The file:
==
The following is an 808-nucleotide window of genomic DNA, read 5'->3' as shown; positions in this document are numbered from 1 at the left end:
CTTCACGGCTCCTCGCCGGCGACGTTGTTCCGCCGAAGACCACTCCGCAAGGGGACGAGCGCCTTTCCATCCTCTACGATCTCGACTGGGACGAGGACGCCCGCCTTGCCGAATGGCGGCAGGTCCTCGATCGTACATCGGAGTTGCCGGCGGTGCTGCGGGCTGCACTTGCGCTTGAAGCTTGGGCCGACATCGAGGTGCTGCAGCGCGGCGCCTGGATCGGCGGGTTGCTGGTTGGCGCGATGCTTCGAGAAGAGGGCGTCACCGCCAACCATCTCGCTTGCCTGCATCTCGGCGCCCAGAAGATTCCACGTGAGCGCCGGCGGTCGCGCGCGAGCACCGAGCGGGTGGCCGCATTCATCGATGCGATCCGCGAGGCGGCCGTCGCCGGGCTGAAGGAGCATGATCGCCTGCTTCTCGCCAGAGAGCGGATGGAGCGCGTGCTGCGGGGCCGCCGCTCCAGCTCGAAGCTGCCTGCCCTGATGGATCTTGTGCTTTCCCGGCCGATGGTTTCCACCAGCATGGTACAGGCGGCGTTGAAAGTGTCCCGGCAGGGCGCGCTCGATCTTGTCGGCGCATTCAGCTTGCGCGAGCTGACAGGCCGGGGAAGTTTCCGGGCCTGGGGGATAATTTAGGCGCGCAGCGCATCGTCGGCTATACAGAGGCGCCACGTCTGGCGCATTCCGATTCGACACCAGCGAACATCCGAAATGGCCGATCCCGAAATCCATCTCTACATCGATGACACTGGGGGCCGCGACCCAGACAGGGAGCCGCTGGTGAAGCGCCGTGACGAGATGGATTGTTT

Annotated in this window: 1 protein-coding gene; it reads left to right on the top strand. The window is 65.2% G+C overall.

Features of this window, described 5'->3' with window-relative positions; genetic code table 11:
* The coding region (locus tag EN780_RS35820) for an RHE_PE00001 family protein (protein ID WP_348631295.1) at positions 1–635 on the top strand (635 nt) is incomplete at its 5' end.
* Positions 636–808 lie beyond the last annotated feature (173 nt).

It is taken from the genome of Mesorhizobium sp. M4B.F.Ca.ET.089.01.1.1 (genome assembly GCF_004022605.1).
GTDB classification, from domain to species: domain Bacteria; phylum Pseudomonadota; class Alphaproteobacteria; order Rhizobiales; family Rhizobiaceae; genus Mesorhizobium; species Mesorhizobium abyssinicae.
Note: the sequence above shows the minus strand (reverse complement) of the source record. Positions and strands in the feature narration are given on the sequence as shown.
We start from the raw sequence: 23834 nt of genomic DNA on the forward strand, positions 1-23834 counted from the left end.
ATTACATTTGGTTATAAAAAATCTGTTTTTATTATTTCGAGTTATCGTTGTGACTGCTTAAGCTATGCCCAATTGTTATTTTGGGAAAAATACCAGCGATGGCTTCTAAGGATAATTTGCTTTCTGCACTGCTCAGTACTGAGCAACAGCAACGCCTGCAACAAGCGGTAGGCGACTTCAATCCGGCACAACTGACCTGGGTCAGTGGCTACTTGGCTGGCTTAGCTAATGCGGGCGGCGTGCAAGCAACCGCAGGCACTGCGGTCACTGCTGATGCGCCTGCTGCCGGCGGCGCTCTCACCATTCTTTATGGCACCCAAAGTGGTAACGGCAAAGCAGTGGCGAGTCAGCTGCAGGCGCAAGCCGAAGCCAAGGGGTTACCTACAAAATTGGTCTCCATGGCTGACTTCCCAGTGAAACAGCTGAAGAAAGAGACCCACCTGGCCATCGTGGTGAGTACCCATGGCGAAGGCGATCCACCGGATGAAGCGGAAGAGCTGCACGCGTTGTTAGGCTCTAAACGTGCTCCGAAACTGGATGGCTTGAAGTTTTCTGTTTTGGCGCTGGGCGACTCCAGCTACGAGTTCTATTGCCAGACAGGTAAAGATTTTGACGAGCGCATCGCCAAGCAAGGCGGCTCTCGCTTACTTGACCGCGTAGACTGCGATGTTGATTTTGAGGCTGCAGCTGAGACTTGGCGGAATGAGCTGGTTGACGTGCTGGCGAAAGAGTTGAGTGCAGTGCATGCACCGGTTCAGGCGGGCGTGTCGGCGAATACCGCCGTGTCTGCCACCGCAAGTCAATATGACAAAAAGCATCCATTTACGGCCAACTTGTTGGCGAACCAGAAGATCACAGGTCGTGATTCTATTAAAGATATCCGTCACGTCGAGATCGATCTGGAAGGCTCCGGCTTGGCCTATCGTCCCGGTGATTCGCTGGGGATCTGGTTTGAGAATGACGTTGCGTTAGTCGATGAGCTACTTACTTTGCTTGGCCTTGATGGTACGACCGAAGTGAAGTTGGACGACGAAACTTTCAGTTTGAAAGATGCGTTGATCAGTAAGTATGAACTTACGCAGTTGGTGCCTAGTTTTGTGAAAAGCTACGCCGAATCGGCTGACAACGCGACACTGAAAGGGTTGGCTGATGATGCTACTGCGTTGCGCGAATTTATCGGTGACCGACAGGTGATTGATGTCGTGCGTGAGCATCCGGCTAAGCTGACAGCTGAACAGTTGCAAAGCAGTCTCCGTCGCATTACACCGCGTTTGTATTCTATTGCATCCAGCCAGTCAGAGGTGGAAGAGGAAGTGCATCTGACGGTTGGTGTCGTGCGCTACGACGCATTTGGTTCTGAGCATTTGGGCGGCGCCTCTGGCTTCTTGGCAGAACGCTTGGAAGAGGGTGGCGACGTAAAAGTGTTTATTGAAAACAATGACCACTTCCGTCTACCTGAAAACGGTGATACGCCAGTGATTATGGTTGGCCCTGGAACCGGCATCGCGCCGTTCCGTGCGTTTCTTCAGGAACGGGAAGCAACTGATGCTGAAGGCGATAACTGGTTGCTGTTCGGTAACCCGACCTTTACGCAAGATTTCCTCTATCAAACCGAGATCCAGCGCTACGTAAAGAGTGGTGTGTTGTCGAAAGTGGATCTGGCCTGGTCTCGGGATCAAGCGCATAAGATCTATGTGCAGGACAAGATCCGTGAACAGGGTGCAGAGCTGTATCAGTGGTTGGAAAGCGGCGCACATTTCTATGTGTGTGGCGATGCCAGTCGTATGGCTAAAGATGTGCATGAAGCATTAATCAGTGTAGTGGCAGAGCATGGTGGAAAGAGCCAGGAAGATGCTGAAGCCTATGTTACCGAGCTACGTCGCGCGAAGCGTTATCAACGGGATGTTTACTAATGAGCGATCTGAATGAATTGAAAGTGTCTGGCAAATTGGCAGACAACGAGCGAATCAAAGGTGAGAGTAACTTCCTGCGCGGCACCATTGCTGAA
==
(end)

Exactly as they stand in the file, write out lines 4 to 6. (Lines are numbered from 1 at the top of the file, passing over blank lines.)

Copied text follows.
Features of this window, described 5'->3' with window-relative positions; genetic code table 11:
* The coding region (locus tag EN780_RS35820) for an RHE_PE00001 family protein (protein ID WP_348631295.1) at positions 1–635 on the top strand (635 nt) is incomplete at its 5' end.
* Positions 636–808 lie beyond the last annotated feature (173 nt).